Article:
If I were British director Nick Broomfield, I would probably respond to concerns about the shallow portrayal of the characters in my latest Iraq War "docudrama," Battle for Haditha, by saying war just ain't all that subtle, baby.

Because Bloomfield—who has also made films about Heidi Fleiss, Kurt Cobain and Courtney Love, and Biggie Smalls and Tupac Shakur—doesn't really do subtlety. His latest is an obvious, heavy-handed work relying on nothing more than dialogue littered with platitudes and lots of blood. Based on the massacre of 24 innocent Iraqi civilians by American troops in 2005, even a maladjusted, gore-hungry viewer has a right to expect more by way of insight and analysis than what Bloomfield offers here: "Train train train to kill kill kill!" scream the knuckle-dragging troops, while a downhearted insurgent—who had a steady job under Saddam—opines, "The Americans brought this on themselves when they disbanded the army." Bless his heart.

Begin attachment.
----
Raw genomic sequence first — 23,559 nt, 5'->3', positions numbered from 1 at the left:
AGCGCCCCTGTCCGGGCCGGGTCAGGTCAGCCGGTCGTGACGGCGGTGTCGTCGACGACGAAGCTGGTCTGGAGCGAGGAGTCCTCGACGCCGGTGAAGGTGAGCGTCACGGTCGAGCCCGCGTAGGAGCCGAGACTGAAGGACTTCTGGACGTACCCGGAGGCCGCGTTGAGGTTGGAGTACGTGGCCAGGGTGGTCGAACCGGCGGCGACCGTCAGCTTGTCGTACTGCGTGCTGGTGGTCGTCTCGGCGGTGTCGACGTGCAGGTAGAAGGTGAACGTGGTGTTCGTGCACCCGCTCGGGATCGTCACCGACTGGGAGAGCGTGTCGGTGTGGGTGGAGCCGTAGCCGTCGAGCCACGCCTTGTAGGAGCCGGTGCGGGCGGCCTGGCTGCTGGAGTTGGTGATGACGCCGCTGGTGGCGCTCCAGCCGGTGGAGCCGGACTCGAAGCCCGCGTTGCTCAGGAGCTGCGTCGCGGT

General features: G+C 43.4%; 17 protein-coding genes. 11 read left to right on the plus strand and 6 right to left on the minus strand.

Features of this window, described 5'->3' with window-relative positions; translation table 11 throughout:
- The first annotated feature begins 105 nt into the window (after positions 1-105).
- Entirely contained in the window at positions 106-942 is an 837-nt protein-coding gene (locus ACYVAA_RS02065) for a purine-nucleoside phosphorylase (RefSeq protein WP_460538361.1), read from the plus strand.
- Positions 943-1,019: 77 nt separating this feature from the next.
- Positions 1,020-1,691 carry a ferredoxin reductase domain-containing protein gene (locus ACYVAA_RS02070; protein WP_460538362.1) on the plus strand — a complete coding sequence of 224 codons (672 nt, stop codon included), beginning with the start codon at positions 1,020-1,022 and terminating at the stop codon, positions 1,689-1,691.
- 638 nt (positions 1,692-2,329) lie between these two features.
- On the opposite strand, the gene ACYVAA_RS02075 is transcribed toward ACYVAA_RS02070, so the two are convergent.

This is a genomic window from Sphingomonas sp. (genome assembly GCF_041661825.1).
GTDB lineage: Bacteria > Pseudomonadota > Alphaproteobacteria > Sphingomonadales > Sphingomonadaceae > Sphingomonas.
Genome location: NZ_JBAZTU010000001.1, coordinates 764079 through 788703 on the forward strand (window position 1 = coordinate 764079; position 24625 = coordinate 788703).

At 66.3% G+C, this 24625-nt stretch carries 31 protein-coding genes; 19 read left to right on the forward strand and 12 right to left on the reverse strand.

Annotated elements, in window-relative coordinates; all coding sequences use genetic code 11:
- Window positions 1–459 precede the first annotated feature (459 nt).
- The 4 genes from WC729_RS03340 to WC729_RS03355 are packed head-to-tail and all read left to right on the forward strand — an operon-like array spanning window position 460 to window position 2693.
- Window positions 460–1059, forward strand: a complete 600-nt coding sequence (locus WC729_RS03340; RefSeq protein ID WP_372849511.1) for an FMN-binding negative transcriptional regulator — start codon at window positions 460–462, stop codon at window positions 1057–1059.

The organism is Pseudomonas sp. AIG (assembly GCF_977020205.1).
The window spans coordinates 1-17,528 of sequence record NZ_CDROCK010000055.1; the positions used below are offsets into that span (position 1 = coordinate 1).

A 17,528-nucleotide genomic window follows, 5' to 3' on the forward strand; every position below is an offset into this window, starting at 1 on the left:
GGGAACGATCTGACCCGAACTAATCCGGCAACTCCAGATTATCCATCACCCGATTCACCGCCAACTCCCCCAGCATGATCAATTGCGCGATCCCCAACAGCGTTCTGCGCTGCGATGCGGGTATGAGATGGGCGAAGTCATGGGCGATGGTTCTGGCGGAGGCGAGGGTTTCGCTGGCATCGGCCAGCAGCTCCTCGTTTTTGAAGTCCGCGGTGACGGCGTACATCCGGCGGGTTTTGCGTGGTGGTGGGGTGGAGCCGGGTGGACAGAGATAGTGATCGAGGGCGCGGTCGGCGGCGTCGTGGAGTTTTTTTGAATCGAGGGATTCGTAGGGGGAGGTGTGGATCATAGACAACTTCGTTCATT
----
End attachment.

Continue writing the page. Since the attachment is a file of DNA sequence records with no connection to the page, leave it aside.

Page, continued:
Yes, massacres are nasty. Yes, soldiers can occasionally be thuggish killers, and Iraqi insurgents sometimes have a good reason for bombing our troops. I just need more depth from 97 minutes of hand-held camera footage. Otherwise, the whole thing comes off looking cheaply conceived, cynical, lazy, and exploitative—all of which, sadly, it probably is.